Corsair Performance 3 Series P3-128 (120GB) Benchmarks and Review

3
Posted March 2, 2011 by Patrick Kennedy in Servers

Corsair’s Performance 3 series is a newer SATA III 6.0gbps drive that offers quite a bit of performance utilizing a Marvell controller. Marvell has been making a splash lately on SSD controllers. The Micron C300 held the performance crown for almost a year as its competitors were capped by SATA II bandwidth constraints. Today we will look at the Corsair Performance 3 Series P3-128 drive that utilizes custom tweaked firmware and does achieve speeds well above what SATA II can offer. Note this is the same physical controller used in the Intel 510 SSD released this week.

With Marvell based drives, one needs to take particular care to look at benchmarks from the size of drive that a user is looking to purchase. The 256GB drives tend to perform better than the 120GB/ 128GB drives while the 64GB drives are the slowest of the bunch. From what I have seen,the P3-128 follows this trend. One word on formatted capacity, the P3-128 has 128GB of NAND but has a Windows 7 formatted capacity in excess of 119GB. That is a very respectable result and better than the newer SandForce SF-1222 25nm NAND SSDs. When doing price/ GB comparisons, it is important to use the formatted capacity not the total amount of onboard NAND.

Test Configuration

I am using a Sandy Bridge test bed here as the Cougar Point SATA 6.0gbps controller is perhaps the best 6.0gbps SATA controller on the market at the moment.

  1. CPU: Intel Core i5-2500K
  2. Motherboard: ASUS P8H67-M EVO
  3. Memory: 8GB 1600MHz CL9 DDR3 (4x2GB)
  4. OS Drive: OCZ Agility 2 120GB
  5. Additional Drives: Corsair Performance 3 Series P3-128
  6. Additional NICs: Intel Gigabit CT PCIe x1 network adapter
  7. Enclosure: Supermicro SC731i-300B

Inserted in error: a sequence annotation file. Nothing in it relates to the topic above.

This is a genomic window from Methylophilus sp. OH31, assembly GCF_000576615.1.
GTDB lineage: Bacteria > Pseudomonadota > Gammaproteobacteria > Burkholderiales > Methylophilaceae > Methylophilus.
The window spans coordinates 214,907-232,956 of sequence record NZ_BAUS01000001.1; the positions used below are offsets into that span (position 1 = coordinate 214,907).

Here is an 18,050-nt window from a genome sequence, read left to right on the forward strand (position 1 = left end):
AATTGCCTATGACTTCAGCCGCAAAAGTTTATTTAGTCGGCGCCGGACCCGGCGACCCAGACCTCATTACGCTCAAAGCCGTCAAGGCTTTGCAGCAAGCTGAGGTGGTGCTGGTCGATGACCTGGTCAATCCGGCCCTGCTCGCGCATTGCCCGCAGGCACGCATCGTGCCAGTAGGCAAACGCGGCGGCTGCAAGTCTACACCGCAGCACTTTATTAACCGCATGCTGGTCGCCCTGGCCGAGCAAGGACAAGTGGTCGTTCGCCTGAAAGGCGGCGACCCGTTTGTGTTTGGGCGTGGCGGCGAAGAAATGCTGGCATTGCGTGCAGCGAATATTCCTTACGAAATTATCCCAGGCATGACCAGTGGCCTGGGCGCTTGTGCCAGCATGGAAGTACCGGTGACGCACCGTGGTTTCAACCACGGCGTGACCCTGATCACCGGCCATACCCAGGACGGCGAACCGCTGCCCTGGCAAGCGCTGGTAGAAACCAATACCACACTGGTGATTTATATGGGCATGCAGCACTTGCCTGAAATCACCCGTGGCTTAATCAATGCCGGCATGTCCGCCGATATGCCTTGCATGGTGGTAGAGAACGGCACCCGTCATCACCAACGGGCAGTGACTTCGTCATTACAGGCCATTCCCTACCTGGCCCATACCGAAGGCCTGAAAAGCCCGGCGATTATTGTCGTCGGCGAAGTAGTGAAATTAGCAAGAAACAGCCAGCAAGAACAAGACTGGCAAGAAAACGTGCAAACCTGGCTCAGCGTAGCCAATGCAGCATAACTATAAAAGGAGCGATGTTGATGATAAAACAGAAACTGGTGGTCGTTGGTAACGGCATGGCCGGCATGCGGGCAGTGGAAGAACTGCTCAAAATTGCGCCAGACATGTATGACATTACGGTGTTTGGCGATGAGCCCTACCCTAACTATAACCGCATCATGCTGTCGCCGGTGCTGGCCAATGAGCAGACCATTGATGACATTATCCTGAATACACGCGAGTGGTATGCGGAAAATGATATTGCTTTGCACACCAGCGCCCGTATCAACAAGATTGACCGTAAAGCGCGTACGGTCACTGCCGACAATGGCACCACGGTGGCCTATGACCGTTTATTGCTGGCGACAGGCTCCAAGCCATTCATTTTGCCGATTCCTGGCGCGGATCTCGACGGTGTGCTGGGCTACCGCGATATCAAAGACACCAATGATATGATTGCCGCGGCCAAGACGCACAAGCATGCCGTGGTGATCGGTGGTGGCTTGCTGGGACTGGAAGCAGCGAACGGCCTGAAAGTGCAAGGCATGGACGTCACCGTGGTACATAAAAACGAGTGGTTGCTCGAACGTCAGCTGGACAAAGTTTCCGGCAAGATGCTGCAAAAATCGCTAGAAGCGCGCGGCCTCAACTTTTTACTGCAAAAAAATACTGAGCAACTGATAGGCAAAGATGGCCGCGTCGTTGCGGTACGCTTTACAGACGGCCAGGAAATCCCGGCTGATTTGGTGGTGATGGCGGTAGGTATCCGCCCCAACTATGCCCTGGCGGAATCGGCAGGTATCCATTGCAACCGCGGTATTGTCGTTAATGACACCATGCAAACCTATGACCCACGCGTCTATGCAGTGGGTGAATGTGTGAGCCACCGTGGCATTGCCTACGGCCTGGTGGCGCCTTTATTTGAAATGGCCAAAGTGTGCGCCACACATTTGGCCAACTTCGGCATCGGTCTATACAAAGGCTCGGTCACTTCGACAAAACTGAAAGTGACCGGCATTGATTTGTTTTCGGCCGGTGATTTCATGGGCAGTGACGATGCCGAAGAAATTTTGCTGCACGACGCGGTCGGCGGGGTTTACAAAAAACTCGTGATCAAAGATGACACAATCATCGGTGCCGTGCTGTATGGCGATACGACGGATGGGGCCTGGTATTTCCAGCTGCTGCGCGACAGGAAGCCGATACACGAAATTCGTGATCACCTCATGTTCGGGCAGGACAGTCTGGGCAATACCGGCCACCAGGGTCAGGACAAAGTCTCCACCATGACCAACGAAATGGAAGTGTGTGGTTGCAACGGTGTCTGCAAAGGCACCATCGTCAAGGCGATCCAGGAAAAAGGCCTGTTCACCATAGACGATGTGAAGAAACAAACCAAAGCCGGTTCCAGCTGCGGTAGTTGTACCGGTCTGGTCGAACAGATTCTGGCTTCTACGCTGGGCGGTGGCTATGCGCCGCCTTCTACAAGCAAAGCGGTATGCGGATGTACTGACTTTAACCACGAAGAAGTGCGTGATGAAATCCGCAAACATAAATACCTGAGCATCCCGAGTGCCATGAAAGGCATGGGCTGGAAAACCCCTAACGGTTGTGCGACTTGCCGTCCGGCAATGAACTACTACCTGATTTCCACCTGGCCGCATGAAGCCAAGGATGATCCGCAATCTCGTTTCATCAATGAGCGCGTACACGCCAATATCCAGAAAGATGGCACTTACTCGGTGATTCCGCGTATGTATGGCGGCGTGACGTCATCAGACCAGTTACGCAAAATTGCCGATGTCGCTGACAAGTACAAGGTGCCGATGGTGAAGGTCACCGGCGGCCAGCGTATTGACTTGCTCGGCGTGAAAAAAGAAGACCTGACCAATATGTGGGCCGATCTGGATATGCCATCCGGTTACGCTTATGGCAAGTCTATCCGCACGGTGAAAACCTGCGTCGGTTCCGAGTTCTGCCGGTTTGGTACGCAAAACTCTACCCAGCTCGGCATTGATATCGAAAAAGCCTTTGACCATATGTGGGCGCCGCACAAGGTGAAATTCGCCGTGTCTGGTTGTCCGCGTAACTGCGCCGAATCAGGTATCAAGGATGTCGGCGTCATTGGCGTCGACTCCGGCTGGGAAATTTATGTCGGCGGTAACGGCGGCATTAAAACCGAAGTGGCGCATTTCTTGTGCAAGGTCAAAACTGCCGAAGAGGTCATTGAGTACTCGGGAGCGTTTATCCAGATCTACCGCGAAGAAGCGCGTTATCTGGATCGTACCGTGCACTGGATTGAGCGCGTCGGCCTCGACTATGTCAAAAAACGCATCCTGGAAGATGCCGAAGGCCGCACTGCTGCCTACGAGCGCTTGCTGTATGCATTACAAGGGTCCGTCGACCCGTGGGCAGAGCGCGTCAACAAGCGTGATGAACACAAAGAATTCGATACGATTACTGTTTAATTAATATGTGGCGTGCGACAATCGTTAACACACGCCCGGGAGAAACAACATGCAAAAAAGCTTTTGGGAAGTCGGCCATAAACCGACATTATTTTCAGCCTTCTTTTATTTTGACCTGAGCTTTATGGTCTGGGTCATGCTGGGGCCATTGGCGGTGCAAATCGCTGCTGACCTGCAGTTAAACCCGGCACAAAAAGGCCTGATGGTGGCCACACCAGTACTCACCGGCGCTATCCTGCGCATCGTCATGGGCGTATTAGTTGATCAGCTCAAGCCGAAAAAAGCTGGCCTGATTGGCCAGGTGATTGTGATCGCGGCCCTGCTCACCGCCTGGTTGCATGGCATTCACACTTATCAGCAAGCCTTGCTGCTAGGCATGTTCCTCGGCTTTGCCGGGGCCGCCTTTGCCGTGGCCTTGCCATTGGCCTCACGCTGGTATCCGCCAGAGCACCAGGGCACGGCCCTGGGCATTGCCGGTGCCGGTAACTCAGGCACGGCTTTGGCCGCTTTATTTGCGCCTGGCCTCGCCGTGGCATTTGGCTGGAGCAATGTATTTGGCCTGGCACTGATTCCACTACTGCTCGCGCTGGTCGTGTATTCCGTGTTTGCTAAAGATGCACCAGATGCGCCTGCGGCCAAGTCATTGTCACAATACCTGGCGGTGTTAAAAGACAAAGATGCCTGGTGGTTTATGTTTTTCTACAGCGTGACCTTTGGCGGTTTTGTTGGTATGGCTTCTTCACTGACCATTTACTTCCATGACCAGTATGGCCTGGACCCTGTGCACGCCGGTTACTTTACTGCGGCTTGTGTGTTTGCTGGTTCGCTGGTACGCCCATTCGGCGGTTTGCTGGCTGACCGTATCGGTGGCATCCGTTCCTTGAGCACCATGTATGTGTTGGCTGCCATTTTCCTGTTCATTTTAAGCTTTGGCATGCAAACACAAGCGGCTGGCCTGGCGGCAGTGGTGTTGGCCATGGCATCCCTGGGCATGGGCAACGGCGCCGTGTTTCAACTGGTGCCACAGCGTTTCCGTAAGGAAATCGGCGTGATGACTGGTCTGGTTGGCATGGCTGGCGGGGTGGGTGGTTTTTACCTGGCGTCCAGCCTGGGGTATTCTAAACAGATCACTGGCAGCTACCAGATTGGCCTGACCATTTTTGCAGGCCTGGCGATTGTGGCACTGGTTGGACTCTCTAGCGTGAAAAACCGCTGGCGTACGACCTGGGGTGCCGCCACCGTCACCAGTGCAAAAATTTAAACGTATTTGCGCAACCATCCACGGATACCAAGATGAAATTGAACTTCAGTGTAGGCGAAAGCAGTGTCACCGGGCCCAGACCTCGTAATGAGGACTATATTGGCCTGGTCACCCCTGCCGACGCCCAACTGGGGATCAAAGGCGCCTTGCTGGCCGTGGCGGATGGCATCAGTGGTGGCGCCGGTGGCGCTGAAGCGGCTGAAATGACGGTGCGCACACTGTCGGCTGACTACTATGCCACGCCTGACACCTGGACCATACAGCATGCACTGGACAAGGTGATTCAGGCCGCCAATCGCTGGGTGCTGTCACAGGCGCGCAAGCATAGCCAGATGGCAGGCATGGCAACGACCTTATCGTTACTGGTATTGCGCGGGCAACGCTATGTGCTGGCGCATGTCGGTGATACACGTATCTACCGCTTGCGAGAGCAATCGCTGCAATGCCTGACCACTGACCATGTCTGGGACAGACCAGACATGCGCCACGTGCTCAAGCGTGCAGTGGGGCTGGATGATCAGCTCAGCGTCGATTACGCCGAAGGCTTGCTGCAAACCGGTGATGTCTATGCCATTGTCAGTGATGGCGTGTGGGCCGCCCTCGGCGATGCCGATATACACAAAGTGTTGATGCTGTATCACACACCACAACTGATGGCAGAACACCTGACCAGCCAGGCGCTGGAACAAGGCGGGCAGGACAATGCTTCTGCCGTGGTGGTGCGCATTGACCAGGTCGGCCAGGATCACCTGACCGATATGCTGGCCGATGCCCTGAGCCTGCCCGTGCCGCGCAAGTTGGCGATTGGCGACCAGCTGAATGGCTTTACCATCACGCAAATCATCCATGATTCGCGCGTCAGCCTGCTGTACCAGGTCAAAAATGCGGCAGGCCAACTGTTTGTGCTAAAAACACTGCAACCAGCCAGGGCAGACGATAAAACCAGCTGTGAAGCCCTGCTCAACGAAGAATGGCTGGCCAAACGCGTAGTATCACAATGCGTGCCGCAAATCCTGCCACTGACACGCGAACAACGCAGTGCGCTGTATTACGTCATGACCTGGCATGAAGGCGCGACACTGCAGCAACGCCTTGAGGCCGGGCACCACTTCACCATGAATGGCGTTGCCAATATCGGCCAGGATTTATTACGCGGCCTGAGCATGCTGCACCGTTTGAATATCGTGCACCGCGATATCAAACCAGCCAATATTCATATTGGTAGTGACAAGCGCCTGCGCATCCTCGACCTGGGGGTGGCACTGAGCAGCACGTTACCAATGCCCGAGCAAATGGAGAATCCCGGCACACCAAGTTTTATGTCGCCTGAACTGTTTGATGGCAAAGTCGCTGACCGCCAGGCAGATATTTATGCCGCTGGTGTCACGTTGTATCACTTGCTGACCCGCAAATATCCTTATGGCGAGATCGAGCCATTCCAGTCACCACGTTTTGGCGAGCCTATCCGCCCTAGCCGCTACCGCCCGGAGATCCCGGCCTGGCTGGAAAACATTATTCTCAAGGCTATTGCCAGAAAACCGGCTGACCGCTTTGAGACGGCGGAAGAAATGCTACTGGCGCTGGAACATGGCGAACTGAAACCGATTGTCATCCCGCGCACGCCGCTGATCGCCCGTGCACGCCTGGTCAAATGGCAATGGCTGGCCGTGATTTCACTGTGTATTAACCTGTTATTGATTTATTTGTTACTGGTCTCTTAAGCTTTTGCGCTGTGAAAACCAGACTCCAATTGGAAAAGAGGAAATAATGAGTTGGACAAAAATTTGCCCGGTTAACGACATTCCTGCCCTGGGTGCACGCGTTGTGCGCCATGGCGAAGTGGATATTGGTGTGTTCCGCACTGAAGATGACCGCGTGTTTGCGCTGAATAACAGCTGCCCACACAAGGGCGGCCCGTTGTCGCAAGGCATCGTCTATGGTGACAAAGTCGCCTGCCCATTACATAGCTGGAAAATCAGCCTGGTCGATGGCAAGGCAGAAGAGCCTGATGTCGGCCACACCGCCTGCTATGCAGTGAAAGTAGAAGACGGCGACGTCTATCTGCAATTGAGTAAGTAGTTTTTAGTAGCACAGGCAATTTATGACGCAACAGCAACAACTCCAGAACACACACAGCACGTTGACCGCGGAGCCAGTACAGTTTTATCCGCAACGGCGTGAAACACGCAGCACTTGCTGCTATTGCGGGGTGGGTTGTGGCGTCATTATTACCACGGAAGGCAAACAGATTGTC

8. Power Supply: Supermicro 300w (included in the SC731i-300B)

One important note here is that the P3 120GB benchmarks were much lower when I tried the drive under IDE mode. As with any modern SSD, set the controller to AHCI mode or RAID mode for best performance. Also, installing the Intel RST 10.xx series drivers over the default Windows 7 drivers showed a nice performance gain.

The Tests

It is important, especially with SSDs not to take a single test result at face value. One should look at a few different tests to get an idea of how the drives perform in different scenarios. To this end, AS SSD benchmark, CrystalDiskMark, and ATTO all show different facets of performance.

AS SSD Benchmark

AS SSD is a solid benchmark that does not write compressible data to drives. The result is perhaps one of the best workstation SSD benchmarks available today.

Corsair Performance 3 120GB AS SSD Bench

Corsair Performance 3 120GB AS SSD Bench

Sequential reads and writes are significantly better than the SandForce SF-1220 based drives (~60MB/s) but 4K numbers including the 4K-64Thrd results do fall behind the SandForce SF-1222 based drives. I also wanted to see the AS SSD copy bench just to check some typical speeds. Access times are fairly good also.

Corsair Performance 3 120GB AS SSD Copy Bench

Corsair Performance 3 P3-128 AS SSD Copy Bench

Overall, not a bad result, and users that do a lot of sequential transfers of non-compressible data will see some benefit over other drives.